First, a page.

Eric the Red. Woodcut frontispiece from 1688 Icelandic publication.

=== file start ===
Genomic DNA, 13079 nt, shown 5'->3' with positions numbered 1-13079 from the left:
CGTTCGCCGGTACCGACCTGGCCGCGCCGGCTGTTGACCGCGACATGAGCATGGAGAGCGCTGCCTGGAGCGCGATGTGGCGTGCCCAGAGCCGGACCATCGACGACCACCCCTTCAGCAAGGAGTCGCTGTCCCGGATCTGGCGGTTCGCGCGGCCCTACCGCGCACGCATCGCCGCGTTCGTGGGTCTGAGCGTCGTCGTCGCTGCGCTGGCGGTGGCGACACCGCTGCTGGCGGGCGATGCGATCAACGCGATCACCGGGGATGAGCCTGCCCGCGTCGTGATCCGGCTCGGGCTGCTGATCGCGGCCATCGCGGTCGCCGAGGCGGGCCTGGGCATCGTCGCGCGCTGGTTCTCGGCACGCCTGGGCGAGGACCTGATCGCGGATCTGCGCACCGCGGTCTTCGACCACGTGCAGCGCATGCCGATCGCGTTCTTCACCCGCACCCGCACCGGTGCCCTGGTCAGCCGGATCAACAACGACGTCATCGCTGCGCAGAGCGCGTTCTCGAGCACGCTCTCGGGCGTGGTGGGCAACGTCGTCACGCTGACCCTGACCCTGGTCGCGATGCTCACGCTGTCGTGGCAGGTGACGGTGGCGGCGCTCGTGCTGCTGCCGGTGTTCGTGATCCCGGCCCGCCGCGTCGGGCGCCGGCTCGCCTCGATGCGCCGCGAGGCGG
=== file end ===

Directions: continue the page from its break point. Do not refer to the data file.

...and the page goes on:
Among other late 19th-century theories that sought an American origin for the name are these two: Thomas Lambert de Saint-Bris claimed that "America" derived from the name of a native empire called Amaraca which, he thought, stretched in pre-Columbian times from Peru to the mouths of the Orinoco in Venezuela and north to Yucatan. (Discovery of the Origin of the Name of America, 1888.) Eben Norton Horsford, an American manufacturing chemist, argued that "America" came from the native name of the island of Jamaica, which appears in early accounts in the variants Jamaiqua, Tamarique, Ymaiqua, and Riqua. Furthermore, Jamaica itself is a word, according to him, that had been carried to the West Indies from New England, where the Algonquin tribes had altered the difficult Icelandic name of Eric the Red, Eirikr, pronouncing it as Em-erika. (The Landfall of Leif Erikson, 1892.)

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